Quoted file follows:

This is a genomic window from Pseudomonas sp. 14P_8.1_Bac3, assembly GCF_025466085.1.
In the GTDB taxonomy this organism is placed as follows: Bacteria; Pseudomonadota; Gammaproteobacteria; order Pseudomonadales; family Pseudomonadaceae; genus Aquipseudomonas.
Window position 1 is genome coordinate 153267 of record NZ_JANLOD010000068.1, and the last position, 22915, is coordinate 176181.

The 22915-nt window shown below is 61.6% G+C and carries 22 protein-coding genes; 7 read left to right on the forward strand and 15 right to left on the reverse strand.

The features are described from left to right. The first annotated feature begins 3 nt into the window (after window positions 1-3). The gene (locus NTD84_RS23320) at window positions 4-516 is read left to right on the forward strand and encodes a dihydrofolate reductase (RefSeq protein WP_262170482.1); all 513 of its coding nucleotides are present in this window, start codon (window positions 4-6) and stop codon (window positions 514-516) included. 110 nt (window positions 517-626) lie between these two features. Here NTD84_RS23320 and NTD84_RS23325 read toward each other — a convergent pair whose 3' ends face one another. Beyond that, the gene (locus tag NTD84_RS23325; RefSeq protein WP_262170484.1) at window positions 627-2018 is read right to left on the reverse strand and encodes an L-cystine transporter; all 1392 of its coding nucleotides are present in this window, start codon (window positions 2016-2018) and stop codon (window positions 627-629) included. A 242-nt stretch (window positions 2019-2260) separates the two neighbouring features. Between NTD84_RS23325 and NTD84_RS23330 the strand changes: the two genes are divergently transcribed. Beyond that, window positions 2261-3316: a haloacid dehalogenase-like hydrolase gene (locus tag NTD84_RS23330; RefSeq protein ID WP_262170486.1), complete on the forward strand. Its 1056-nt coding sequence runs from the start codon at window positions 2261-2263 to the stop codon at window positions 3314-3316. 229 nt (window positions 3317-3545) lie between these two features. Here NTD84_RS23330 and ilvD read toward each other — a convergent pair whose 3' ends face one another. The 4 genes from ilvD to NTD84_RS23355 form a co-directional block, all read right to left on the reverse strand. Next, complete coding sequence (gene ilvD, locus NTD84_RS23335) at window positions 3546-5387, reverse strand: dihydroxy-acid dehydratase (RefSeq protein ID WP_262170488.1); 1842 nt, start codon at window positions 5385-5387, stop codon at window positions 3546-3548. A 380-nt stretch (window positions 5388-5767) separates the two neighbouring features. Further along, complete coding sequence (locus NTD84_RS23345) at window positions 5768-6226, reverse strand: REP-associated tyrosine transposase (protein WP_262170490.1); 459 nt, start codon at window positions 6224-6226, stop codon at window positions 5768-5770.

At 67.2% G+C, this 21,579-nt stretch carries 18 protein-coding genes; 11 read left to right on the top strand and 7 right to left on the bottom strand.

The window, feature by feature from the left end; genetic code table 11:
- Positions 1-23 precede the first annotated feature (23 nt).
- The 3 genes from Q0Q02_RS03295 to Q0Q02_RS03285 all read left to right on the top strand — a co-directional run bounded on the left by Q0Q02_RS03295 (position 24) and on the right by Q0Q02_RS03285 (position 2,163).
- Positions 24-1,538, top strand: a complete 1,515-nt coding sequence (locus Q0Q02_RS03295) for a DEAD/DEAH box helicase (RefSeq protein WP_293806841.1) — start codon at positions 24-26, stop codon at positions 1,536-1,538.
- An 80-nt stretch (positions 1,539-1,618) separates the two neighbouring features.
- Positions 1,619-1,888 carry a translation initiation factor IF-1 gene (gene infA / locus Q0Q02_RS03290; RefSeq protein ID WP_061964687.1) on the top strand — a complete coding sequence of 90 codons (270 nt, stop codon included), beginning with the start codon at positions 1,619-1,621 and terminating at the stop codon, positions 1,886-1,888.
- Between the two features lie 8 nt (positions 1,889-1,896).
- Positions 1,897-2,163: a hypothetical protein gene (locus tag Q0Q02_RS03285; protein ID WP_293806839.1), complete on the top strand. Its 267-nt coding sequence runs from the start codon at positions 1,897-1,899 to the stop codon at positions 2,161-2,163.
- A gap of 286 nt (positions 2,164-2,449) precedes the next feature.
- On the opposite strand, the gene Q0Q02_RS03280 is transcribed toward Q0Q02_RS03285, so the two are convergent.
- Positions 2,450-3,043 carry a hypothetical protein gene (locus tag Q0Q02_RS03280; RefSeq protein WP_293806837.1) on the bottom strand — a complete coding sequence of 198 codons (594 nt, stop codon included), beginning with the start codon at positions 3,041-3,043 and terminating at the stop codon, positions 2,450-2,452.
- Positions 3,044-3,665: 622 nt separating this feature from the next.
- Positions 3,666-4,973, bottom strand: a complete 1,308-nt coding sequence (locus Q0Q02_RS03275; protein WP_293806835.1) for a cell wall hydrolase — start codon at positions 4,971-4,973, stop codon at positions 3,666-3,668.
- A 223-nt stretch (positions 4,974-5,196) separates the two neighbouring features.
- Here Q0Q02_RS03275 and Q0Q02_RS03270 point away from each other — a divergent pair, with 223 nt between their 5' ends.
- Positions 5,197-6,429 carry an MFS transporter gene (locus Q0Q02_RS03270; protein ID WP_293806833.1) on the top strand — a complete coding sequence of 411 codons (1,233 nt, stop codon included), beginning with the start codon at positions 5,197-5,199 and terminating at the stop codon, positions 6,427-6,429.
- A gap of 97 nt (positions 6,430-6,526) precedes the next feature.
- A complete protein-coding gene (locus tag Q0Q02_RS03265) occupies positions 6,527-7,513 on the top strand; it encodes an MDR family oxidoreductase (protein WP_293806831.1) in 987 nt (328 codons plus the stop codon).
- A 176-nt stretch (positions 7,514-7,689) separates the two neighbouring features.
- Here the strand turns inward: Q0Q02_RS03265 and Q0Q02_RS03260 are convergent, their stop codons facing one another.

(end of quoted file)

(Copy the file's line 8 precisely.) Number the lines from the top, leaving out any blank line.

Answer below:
- Positions 1-23 precede the first annotated feature (23 nt).